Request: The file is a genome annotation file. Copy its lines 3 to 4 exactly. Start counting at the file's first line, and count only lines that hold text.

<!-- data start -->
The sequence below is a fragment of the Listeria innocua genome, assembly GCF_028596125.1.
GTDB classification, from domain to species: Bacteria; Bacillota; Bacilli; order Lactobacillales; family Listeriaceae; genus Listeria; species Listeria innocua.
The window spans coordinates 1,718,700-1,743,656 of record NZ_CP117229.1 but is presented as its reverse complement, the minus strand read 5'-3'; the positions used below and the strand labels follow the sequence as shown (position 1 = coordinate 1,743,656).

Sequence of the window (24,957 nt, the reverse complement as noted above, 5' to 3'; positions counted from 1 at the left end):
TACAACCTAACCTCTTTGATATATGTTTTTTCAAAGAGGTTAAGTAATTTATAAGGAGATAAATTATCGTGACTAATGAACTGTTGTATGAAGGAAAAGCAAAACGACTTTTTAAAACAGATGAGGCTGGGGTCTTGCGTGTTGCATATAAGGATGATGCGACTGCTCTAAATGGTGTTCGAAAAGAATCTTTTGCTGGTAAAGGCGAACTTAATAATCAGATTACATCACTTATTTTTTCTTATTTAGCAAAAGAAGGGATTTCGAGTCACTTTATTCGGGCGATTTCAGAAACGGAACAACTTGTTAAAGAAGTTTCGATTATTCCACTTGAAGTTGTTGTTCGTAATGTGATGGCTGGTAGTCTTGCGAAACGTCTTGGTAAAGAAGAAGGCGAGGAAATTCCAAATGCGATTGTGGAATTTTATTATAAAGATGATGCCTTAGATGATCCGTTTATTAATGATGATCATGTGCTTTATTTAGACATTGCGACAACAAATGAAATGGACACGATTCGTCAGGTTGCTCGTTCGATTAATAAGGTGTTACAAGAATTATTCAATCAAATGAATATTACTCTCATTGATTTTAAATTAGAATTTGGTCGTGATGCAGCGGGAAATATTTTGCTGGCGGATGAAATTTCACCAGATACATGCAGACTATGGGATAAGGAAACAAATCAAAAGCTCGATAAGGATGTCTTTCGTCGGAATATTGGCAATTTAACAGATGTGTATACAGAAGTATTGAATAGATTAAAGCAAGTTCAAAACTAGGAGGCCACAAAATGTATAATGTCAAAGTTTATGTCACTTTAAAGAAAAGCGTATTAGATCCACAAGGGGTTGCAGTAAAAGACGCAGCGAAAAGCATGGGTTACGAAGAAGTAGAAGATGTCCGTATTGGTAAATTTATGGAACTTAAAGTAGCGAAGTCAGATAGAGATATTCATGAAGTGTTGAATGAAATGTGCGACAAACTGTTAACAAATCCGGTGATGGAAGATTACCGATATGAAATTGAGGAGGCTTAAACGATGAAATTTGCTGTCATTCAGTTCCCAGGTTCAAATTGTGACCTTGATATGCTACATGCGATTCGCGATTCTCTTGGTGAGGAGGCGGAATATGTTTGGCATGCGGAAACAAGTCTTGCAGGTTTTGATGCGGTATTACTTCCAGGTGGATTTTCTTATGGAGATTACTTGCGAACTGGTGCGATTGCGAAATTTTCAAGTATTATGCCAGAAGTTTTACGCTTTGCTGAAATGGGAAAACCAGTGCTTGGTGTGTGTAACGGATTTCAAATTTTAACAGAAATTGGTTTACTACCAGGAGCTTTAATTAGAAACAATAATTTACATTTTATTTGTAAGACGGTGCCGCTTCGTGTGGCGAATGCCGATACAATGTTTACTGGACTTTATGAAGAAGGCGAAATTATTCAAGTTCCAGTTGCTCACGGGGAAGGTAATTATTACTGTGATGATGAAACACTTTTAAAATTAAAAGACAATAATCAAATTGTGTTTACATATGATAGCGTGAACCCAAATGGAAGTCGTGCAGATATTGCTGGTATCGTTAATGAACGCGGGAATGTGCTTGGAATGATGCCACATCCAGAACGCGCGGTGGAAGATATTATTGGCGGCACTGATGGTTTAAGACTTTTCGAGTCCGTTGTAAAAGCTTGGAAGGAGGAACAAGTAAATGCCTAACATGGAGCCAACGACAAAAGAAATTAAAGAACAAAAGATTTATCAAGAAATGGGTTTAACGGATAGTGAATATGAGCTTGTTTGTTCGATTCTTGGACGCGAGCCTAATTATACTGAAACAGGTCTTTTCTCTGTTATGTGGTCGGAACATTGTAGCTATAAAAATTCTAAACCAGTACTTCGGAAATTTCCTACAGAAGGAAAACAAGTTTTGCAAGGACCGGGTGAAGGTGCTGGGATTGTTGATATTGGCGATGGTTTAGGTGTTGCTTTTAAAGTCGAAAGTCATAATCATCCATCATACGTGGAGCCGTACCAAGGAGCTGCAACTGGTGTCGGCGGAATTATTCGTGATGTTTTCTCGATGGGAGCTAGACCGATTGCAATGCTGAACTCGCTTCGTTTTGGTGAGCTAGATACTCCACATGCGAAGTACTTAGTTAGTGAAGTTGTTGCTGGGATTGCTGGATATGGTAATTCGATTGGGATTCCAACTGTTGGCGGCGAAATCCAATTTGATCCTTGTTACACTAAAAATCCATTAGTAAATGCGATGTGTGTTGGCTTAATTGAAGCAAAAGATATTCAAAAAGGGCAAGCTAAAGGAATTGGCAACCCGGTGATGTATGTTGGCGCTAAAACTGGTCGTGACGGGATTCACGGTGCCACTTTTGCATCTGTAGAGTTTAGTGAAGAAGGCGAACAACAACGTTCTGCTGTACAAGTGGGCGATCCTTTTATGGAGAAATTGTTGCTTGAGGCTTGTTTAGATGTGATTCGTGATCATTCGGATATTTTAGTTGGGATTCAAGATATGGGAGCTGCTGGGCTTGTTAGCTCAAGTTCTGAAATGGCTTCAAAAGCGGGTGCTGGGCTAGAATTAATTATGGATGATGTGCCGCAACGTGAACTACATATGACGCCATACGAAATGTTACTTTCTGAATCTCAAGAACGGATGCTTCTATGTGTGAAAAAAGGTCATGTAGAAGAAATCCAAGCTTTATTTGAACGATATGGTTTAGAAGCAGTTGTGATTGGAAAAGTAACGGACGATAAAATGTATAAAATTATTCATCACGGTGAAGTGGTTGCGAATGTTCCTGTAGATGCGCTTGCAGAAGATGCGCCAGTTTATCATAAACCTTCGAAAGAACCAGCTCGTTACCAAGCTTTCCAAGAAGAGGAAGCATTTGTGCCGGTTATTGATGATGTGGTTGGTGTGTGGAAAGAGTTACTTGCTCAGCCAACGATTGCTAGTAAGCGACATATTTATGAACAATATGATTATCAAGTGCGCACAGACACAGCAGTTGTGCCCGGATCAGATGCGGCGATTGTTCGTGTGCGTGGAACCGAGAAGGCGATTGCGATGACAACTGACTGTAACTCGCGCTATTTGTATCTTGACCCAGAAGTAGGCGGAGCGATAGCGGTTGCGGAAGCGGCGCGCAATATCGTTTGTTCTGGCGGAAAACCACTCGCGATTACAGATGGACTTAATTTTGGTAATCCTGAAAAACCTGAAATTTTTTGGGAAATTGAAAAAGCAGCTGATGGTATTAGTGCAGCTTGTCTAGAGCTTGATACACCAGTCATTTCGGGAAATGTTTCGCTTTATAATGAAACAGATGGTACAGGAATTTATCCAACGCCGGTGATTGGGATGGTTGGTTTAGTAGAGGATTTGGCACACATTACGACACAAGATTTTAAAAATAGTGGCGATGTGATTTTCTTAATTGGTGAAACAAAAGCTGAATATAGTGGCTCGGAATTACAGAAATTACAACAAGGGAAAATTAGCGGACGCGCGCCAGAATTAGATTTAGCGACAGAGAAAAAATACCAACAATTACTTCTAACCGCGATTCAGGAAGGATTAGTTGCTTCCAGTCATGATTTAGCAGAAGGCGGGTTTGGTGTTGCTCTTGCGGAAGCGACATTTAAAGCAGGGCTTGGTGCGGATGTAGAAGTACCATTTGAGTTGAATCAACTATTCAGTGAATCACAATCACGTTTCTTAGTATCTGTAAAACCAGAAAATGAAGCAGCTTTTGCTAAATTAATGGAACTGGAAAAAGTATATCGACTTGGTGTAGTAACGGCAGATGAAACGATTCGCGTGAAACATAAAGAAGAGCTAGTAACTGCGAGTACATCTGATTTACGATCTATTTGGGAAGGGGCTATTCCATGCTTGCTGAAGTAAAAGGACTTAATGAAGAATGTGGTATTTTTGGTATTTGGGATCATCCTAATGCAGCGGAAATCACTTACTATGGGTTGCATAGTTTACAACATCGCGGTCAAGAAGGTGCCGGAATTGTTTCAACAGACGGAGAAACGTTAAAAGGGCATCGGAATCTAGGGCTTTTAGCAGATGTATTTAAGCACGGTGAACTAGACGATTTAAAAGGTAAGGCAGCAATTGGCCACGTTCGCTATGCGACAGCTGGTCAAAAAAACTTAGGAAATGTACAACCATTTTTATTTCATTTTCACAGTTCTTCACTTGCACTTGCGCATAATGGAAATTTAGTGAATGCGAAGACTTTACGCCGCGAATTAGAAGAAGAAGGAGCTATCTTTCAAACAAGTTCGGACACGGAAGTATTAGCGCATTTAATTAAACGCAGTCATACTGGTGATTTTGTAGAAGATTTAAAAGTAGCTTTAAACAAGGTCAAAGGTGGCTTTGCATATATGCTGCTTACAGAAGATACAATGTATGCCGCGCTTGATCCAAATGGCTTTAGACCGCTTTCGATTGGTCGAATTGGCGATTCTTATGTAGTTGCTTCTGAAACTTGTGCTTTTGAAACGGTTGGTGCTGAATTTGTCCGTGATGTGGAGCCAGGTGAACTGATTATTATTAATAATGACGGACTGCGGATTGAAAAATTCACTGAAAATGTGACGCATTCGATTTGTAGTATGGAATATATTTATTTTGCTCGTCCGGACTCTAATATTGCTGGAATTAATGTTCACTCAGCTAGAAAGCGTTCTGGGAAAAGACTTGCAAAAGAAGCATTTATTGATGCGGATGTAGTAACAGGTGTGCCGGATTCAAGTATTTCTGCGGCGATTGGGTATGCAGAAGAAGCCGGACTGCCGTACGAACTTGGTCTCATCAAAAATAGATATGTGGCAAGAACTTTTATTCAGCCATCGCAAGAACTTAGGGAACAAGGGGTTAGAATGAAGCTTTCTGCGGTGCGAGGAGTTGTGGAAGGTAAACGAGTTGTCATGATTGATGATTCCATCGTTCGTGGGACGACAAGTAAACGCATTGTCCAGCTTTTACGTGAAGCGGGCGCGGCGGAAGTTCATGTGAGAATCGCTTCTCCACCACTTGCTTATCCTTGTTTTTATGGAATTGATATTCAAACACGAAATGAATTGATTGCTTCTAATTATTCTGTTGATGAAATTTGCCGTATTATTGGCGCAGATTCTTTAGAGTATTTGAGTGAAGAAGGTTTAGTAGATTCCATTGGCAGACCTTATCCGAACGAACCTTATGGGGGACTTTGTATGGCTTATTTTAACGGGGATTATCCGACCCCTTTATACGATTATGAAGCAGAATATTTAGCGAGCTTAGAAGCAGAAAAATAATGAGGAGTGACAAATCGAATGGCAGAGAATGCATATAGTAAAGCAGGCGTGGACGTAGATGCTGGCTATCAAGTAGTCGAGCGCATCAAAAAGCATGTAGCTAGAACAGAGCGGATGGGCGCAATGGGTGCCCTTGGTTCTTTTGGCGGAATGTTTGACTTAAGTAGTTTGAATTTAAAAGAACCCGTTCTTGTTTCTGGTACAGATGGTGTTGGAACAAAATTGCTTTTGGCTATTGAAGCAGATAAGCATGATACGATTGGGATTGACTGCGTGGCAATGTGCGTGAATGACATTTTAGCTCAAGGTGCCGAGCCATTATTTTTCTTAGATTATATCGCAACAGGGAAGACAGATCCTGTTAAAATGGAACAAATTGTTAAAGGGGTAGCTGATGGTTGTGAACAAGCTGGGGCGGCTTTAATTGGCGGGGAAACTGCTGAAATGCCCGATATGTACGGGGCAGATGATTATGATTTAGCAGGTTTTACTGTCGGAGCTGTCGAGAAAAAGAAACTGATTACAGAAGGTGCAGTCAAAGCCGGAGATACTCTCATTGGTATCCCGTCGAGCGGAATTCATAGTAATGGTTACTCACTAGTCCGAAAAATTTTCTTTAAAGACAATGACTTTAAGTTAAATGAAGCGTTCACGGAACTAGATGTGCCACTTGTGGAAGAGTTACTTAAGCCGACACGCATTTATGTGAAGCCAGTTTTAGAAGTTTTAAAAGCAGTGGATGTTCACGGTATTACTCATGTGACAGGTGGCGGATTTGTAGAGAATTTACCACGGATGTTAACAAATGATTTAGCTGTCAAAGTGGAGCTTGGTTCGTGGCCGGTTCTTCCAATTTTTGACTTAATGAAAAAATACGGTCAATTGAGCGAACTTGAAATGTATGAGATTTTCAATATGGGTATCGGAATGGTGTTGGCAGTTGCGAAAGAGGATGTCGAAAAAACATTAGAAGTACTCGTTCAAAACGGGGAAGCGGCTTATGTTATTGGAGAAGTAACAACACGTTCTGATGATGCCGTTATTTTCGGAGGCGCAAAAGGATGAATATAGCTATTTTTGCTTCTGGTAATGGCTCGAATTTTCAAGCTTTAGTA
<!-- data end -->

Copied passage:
The window spans coordinates 1,718,700-1,743,656 of record NZ_CP117229.1 but is presented as its reverse complement, the minus strand read 5'-3'; the positions used below and the strand labels follow the sequence as shown (position 1 = coordinate 1,743,656).

Sequence of the window (24,957 nt, the reverse complement as noted above, 5' to 3'; positions counted from 1 at the left end):